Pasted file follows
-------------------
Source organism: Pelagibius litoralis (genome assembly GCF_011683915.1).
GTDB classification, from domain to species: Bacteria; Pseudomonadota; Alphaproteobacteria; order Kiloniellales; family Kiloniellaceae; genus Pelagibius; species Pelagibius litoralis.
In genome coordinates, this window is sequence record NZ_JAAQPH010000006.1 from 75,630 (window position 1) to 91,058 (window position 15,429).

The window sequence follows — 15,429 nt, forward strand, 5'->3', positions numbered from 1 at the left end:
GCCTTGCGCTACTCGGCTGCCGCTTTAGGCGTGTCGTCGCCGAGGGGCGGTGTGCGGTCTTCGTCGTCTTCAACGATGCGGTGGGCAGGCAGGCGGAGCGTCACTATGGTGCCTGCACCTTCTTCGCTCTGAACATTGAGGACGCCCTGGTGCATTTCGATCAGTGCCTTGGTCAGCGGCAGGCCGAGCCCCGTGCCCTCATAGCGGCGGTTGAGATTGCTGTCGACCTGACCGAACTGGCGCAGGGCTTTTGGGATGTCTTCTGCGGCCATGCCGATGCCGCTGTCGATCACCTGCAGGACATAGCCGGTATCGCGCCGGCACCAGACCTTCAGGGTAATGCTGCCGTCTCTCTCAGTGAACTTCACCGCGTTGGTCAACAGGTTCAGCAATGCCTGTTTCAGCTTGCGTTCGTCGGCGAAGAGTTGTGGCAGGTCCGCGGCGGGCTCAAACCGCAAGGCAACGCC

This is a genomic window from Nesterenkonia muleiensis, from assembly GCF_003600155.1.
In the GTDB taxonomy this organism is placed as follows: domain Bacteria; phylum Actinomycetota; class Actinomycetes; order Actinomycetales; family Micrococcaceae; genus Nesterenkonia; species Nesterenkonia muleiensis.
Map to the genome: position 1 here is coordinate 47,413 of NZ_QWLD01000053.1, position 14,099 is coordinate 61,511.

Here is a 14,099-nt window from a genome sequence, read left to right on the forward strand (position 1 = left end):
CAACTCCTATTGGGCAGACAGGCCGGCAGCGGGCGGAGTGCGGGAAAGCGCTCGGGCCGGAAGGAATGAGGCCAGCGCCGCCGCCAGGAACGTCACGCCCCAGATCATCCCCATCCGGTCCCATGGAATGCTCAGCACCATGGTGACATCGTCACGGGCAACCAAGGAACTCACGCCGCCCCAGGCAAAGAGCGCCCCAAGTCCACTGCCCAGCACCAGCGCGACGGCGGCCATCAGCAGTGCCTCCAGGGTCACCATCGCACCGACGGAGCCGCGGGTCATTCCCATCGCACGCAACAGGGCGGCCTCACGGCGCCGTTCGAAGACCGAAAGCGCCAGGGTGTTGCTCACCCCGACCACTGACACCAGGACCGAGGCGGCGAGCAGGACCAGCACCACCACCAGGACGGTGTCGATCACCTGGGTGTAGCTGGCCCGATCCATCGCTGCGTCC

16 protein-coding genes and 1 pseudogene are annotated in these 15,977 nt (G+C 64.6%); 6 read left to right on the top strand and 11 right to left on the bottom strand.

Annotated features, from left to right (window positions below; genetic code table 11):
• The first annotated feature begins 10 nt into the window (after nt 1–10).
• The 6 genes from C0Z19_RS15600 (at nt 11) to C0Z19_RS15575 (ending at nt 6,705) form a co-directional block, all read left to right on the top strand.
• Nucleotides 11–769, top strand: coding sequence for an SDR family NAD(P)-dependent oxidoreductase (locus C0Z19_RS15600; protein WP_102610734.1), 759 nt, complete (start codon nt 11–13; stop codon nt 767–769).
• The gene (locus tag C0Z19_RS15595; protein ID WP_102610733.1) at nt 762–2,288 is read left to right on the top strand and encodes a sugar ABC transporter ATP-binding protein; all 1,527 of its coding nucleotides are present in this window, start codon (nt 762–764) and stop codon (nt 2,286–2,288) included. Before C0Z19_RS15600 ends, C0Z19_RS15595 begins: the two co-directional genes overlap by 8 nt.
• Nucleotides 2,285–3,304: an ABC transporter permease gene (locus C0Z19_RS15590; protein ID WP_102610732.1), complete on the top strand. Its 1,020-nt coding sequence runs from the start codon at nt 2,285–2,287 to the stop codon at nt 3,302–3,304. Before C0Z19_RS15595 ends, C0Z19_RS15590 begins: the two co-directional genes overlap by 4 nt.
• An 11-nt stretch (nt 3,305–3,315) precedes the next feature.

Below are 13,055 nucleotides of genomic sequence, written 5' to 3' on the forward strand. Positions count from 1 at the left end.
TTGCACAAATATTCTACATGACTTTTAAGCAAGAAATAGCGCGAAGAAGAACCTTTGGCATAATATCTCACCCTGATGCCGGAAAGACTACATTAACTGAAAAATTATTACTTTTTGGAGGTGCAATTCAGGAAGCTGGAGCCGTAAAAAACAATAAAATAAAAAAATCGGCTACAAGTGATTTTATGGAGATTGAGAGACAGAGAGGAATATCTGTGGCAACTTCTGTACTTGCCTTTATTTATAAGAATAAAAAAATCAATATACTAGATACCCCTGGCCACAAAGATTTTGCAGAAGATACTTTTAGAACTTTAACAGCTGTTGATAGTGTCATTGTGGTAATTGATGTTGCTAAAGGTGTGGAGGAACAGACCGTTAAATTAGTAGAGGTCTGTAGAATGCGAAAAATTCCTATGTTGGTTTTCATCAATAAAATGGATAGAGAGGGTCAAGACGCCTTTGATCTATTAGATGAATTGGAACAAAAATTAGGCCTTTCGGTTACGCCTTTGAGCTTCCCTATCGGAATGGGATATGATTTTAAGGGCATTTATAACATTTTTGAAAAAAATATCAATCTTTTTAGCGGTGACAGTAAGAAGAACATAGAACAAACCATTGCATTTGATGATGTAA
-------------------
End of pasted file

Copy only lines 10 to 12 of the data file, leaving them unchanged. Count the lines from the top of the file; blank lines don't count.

CAACTCCTATTGGGCAGACAGGCCGGCAGCGGGCGGAGTGCGGGAAAGCGCTCGGGCCGGAAGGAATGAGGCCAGCGCCGCCGCCAGGAACGTCACGCCCCAGATCATCCCCATCCGGTCCCATGGAATGCTCAGCACCATGGTGACATCGTCACGGGCAACCAAGGAACTCACGCCGCCCCAGGCAAAGAGCGCCCCAAGTCCACTGCCCAGCACCAGCGCGACGGCGGCCATCAGCAGTGCCTCCAGGGTCACCATCGCACCGACGGAGCCGCGGGTCATTCCCATCGCACGCAACAGGGCGGCCTCACGGCGCCGTTCGAAGACCGAAAGCGCCAGGGTGTTGCTCACCCCGACCACTGACACCAGGACCGAGGCGGCGAGCAGGACCAGCACCACCACCAGGACGGTGTCGATCACCTGGGTGTAGCTGGCCCGATCCATCGCTGCGTCC

16 protein-coding genes and 1 pseudogene are annotated in these 15,977 nt (G+C 64.6%); 6 read left to right on the top strand and 11 right to left on the bottom strand.

Annotated features, from left to right (window positions below; genetic code table 11):